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JRuby and Ruby

Stefan Tilkov,

I spent a lot of time at JAX last week in discussions about Ruby and Rails, both on stage and offline. A recurring theme was the Java community's reluctance to accept anything that doesn't run on the JVM. The arguments brought forward can be separated roughly into the following three categories:

  • Legacy. People insist on being able to protect their existing investments, in terms of hardware, software, and skills. Being able to run Ruby as just another language on the JVM, essentially including the option to simply deliver byte code without ever talking about a change in the programming language, is perceived as a key requirement.
  • Performance and Scalability. Scaling with processes instead of threads; having to manage a cluster of long-running processes; being forced to rely on Apache's features for load-balancing: there was general agreement that this is a lot worse than being able to rely on the existing Java infrastructure.

I don't necessarily agree with these criticisms. For one, I believe systems should be coupled much more loosely than by running them on the same VM and integrating them on the language level. I also think that in many cases, scaling with processes in a shared-nothing architecture scales perfectly well, and it also doesn't require any sophisticated infrastructure beyond a boilerplate Unix platform. I expect a lot of innovation to occur within the Ruby VM space, specifically around Rubinius. And lastly, I know from personal experience that in many cases the JVM and a fat app server sitting on top of it are used to serve a simple JSP/servlet application to a few dozen users, i.e. used in a scenario where Perl CGI would suffice.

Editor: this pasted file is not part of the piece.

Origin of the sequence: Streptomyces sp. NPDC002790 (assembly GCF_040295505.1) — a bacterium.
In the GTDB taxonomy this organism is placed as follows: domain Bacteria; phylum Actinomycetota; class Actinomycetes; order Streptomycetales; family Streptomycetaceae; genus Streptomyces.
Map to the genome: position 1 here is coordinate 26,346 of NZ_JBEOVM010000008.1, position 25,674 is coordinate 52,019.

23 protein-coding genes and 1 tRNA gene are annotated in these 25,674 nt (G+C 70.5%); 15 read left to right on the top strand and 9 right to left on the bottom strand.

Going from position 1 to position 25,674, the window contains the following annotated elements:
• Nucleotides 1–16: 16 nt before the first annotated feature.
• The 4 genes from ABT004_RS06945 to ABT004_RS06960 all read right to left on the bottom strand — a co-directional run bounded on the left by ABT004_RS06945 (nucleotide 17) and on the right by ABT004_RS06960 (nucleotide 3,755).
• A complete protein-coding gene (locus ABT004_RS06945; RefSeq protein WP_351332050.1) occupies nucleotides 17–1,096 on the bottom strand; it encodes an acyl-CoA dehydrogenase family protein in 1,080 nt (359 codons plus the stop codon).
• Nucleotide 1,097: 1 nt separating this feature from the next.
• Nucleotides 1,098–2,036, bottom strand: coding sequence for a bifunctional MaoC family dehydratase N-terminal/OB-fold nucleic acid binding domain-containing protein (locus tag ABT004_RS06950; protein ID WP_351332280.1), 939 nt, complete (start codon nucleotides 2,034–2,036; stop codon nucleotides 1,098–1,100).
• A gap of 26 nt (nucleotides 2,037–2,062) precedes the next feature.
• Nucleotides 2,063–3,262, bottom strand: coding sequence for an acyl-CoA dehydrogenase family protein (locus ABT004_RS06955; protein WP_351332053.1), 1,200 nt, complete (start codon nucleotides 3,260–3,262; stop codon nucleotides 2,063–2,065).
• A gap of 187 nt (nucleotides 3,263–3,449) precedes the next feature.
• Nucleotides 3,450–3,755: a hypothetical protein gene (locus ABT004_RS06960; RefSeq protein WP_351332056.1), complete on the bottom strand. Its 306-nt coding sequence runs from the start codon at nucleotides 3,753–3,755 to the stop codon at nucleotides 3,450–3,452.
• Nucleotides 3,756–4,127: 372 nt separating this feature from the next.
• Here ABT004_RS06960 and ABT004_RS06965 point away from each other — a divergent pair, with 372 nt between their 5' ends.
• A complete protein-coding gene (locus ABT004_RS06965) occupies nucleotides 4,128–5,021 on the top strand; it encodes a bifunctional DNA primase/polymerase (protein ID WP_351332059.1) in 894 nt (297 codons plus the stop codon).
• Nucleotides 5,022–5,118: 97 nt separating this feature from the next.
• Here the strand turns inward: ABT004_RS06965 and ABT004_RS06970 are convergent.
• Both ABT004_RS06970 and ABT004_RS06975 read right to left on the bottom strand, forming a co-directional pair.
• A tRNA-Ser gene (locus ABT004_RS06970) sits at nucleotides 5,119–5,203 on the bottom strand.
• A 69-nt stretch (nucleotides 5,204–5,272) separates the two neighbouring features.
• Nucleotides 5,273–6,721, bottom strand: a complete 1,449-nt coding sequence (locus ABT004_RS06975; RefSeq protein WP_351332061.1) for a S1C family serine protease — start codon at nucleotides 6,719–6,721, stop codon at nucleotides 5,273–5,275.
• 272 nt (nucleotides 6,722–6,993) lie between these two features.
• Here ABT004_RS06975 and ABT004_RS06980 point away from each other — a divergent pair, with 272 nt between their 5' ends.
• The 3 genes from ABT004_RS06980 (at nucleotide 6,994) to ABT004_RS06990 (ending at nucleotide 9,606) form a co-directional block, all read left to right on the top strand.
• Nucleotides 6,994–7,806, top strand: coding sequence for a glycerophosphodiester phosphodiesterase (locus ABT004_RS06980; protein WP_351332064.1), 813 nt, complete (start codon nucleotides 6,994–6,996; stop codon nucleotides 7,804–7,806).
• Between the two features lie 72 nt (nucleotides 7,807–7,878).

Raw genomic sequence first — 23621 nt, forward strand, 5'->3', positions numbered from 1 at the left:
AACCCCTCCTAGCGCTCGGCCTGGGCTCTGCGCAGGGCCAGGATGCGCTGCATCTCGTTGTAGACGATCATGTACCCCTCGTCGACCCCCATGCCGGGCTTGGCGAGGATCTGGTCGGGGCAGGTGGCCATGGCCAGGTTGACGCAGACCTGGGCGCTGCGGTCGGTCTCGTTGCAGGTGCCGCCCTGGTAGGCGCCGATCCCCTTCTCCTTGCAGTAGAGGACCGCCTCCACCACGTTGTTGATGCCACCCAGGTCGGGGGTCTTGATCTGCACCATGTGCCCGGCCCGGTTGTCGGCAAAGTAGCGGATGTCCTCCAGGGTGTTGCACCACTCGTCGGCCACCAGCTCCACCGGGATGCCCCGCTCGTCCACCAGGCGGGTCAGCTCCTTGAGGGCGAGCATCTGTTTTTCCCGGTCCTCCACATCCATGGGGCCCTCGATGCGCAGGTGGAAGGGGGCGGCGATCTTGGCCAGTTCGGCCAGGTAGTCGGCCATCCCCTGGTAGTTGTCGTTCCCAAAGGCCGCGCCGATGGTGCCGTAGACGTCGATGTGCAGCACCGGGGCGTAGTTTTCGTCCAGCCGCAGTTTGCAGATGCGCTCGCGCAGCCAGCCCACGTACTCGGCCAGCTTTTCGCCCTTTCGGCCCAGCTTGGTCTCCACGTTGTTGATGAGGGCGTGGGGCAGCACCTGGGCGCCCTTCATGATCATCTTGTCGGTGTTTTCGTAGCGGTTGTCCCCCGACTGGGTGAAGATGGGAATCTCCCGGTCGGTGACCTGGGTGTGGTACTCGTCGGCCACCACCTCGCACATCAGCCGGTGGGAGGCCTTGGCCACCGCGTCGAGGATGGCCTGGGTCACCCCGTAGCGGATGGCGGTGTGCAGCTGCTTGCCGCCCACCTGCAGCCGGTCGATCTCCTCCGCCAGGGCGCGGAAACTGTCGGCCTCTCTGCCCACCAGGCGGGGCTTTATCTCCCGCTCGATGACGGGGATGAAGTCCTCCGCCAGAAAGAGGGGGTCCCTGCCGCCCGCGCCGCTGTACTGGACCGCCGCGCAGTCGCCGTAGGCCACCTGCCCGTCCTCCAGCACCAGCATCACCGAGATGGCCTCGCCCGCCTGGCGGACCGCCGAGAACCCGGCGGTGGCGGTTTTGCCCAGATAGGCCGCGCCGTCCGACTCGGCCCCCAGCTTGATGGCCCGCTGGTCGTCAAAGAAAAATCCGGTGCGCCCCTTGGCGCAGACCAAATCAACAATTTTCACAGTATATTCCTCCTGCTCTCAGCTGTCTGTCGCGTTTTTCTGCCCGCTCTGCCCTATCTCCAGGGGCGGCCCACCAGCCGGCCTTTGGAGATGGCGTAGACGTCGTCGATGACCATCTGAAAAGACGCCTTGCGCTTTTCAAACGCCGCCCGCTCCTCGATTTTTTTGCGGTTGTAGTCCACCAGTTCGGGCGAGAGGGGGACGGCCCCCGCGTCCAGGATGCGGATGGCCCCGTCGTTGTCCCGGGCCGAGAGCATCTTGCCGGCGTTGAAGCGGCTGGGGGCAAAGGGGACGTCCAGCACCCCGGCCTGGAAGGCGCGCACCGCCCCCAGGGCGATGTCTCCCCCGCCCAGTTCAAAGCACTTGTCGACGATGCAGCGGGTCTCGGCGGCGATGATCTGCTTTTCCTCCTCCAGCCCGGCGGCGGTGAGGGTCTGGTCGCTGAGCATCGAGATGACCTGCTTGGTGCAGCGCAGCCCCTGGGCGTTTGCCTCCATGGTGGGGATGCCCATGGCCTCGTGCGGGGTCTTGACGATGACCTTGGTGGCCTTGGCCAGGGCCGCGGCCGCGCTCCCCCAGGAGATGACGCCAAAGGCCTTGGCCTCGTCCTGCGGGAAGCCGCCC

But while I don't find these arguments convincing enough for many use cases, it's very hard to find arguments against running Ruby on the JVM. JRuby has reached a level of maturity that makes it a great choice even if you don't care about Java at all. As it runs Rails, I'm reasonably confident it will run basically any Ruby library I could care about -- except, of course, those that rely on a native library to deliver their features. But in this case, the vast ecosystem of Java libraries should outweigh this disadvantage easily.

So assuming you can deploy your Ruby application to a JVM platform without hassle, why wouldn't you?

On April 30, 2008 8:45 PM, Patrick Logan said:

I am far from experienced with this, but the one thing from a few releases ago for jruby was startup time for the jvm - all the class loading, etc. I think this has been an area of improvement for the jruby team.

Another reason could be better access to C libraries on the CRuby runtime. People have been working hard at making that a non-factor for JRuby as well, I know. But that often is resolved by reimplementing a C library in Java, which is not necessarily a desirable trend.

Mike “Fuzzy” Herrick has been using jruby/rails pretty heavily for many months now — he may have a good story to relate.

On May 2, 2008 8:29 AM, Martin Probst said:

“scaling with processes in a shared-nothing architecture scales perfectly well”

I don’t agree with you on this. In current Rails land, you’ll need a process instance for each expected, concurrent user. Even trivial Rails applications consume something along the lines of 50 MB per process, and nearly all of that is non-shareable private heap space (i.e. no .so’s).

So if you expect 100 concurrent users on your webpage, you’re looking at 5000 MB RAM. Of course, 100 truly concurrent users is not really a piece of cake, but compare this to Java, PHP (ugh), … you name it, where at least the memory footprint won’t be a problem at all.

And less memory consumption of course means more buffers and caches, which can easily reduce your CPU problems.

If you run Comet-style applications or web apps where you need to access services in the background, with an accordingly large increase in response time but no CPU usage, 100 concurrent users is quite normal.

Scaling with processes does have problems.